To fully appreciate the Arab people and their culture, you need to also understand the Arabic language. These both are fundamentally connected to each other. Just as Arab culture is very rich and complex, so Arabic is also a very rich language. It has a history as complex as the history of the Arabic speaking countries that use the language. Today’s article will explore the history of the Arabic language to gain a better understanding of the countries and culture.
The dialects of Arabic language
Four main Arabic dialects make up the language spoken in the Middle East and North Africa today. Each have their own set of sub-dialects. These dialects are the Maghreb Arabic of North Africa, the Egyptian Arabic of Egypt and Sudan, the Levantine Arabic of Lebanon, Syria, Jordan and Palestine, and the Iraqi/Gulf Arabic of Iraq and the Arabian Gulf. But where did all of these dialects begin? Or more to the point, where did Arabic begin?
The beginning of Arabic language
Arabic has its roots in the Semitic family of languages. The first signs of Arabic seem to appear around 2,000 B.C. However, it wasn’t until the 5th century A.D. that the language seemed to come into common use. And it all started with the Quraish tribe of Mecca. They were an Arab community and a member was the Prophet Mohammed. Also, they were the first to speak اللغة العربية الفصحى التراثية / al-Lughah al-ʻArabīyah al-Fuṣḥā al-Turāthīyah, or Classical Arabic. Classical Arabic is the variety of standard Arabic in the Quran and early Islamic (7th to 9th centuries) literature. In fact, the Quran that Muslims read today is in the same dialect that the Prophet Mohammed himself used.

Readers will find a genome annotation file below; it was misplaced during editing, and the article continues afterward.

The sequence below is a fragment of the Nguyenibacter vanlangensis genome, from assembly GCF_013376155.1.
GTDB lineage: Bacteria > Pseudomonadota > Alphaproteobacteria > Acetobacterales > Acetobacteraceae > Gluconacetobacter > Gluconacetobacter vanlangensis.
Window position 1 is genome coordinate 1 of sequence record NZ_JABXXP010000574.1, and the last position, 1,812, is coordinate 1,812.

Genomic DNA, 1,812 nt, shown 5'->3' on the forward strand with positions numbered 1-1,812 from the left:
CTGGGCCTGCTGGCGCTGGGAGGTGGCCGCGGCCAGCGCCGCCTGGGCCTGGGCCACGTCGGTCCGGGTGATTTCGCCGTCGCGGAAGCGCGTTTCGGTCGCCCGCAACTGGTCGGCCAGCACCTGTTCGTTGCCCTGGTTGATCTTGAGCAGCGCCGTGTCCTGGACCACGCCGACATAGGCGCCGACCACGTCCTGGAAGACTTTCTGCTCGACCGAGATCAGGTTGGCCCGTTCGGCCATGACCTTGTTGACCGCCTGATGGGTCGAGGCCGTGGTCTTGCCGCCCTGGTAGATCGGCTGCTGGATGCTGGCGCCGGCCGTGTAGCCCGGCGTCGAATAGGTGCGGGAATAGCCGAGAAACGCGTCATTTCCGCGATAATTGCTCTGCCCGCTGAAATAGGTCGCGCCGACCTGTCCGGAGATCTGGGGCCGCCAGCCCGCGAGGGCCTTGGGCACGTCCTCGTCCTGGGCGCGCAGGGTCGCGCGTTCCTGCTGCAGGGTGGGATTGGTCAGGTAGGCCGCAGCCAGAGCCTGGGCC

Classical Arabic is an elegant, pure form of Arabic that actually pre-dates Islam. As evidenced, Classical Arabic was found to be used in pre-Islamic poetry. Muslim scholars even suggest that Allah revealed the Quran to the Prophet Mohammed in seven types of qera’at (readings). Back then, these were Arabic’s most prominent dialects.
The origin of Arabic, and especially that of Arabic script, is a hotly contested topic even until today. Some believe Arabic script originated in the north between the 4th and 7th centuries in Al Hirah, Mesopotamia. Another camp say it originated anywhere in between 110 B.C. and 525 A.D. from the south of Arabia near Himyar. A recent discovery by a French-Saudi expedition would seem to support the latter.
Early sightings of Arabic writing
In 2014, researchers from a French-Saudi expedition studying rock inscriptions in southern Saudi Arabia declared that they had found what may possibly be the oldest texts of the Arabic alphabet. The carved engravings lie about 100 kilometers north of Najran, around the mountain passes of nearby Bir Hima. The amazing part of the discovery was that at least two of the early Arabic petroglyphs cited dates in an ancient calendar. This lead expert epigraphists to quickly surmise that the dates corresponded to the years 469 or 470 A.D. Researchers stated that the find corresponds to a period in which there was a missing link between the Nabataean language and Arabic writing. In fact, the find was significant because they found a mixed text – Nabataean Arabic – the first sign of Arabic script.
A few years after the Quran was made into a book under the first Caliph of Islam, Abu Bakr, a copy owned by Uthman ibn Affan, both a companion of Prophet Mohammed and the third Caliph of Islam, had the letters in Arabic dotted; thus, diacritics such as tashkeel (“formations”) and harakat (“vowel marks”) were born.
Other languages have gone on to use the Arabic script including Hausa, Kashmiri, Kazak, Kurdish, Kyrgyz, Malay, Morisco, Pashto, Persian/Farsi, Punjabi, Sindhi, Tatar, Turkish, Uyghur and Urdu – although many of these have also switched to using the Latin script.
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